Ugly and True, Part II

February 8, 2013

Then children were brought to him that he might lay his hands on them and pray. The disciples rebuked the people, but Jesus said, “Let the little children come to me and do not hinder them, for to such belongs the kingdom of heaven.” And he laid his hands on them and went away.  

The heartbreaking story Nicholas Kristof told about families in the Congo and elsewhere, in which fathers use their income to pay for drinks instead of a child’s schooling, reveals a deep challenge facing communities in the developing world. If a father’s love for his child doesn’t produce a providing and protecting presence in the family and a bond among men throughout the urban slum or rural village, the consequences are far more devastating than uneducated children. 

Kristof scratches the surface by highlighting the pure economic impact of dollars spent on beer instead of books. Certainly the mind of a child will be stifled by this reality, but what can be said of how this affects his soul? Unfortunately, a child’s innate desire for her father and mother’s love is not reciprocated by a father’s innate desire to give it. It’s a choice. Mother’s tend to have a greater propensity for loving their child than fathers do. But as Kristof’s research implies, wives have very little power to influence their husbands’ behavior. Instead, Kristof suggests the most reliable option is ‘redirecting’ a family’s financial control to mom.

Kristof sees the scourge of alcoholism in the developing world, yet seems to avoid directly confronting the men and their behavior. Maybe he’s just seen too much oppression in male-dominated societies around the world (“I’ve seen too many children dying of malaria for want of a bed net that the father tells me is unaffordable, even as he spends larger sums on liquor.”) and doesn’t have much hope in that effort.

If AWL’s goal in the Southern Ethiopia, not to mention the purpose of family and community in general, was solely helping kids live longer, educated lives, then empowering women financially would possibly be enough, and we could overlook their cultural need for a reformation of fathers. But in typical fashion, Jesus and His Gospel won’t let us compartmentalize these issues.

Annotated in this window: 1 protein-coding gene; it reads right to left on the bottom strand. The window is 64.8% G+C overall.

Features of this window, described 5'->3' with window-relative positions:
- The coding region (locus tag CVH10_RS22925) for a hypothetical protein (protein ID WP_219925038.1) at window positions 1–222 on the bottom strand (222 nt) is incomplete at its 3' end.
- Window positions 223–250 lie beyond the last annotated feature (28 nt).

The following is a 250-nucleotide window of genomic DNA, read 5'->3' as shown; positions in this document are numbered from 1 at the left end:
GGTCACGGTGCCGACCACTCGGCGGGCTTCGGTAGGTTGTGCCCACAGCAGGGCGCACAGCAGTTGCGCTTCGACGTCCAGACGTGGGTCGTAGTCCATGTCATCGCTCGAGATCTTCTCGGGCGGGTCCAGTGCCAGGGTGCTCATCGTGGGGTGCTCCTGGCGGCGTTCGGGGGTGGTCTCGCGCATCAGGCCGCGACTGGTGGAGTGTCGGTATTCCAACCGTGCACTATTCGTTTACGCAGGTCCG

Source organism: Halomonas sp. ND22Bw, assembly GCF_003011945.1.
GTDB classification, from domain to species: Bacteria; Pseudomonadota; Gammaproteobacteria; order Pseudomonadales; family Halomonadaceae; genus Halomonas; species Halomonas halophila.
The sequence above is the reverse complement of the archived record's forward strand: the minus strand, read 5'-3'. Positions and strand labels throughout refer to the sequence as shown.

Matthew, Mark, and Luke all tell the story of Jesus reprimanding the disciples for ‘hindering children’ from coming to Him. The context speaks to much more than the historically recognized mandate to be humble in order to ‘receive the kingdom of God’.  Jesus certainly had the attention of husbands and fathers as he interrupted his teaching on divorce to acknowledge, touch, embrace, receive, bless and honor the children that were hopping up and down from his lap.  Matthew’s account says, “Let the little children come to me and do not hinder them, for to such belongs the kingdom of heaven.” This turn of phrase seems to say, the Kingdom of heaven belongs to those who become like children and those who honor them as He does. 

An addicted father may look a bit more helpless on the outside than the disciples and their distorted understanding of Jesus’ royalty. But He confronts them each – and the whole culture they represent with this truth: If you honor children like I do, you get my Kingdom, the Kingdom of heaven.  In mystical fashion, Jesus combines wanting His Kingdom and esteeming children. For Jesus, it’s not ‘all about the kids’. Otherwise, he would have signaled to the women nearby to look for alternative ways to provide for their kids and moved on. But He doesn’t.  Why not? Because, for Jesus, it’s all about His Kingdom, where dads loving their kids is just as significant as kids getting what they need.

We seek the ultimate health and prosperity of the community beyond education and disease prevention. We want to find ways to help dads choose to honor and uphold the value of their children. In so doing, they will invite Jesus to bring His kingdom and blessing to their family.  The power of this pursuit is the knowledge that communities with these values will provide for, protect, educate, and encourage their children. How do fathers get this kind of desire for God’s kingdom?  They are born again.

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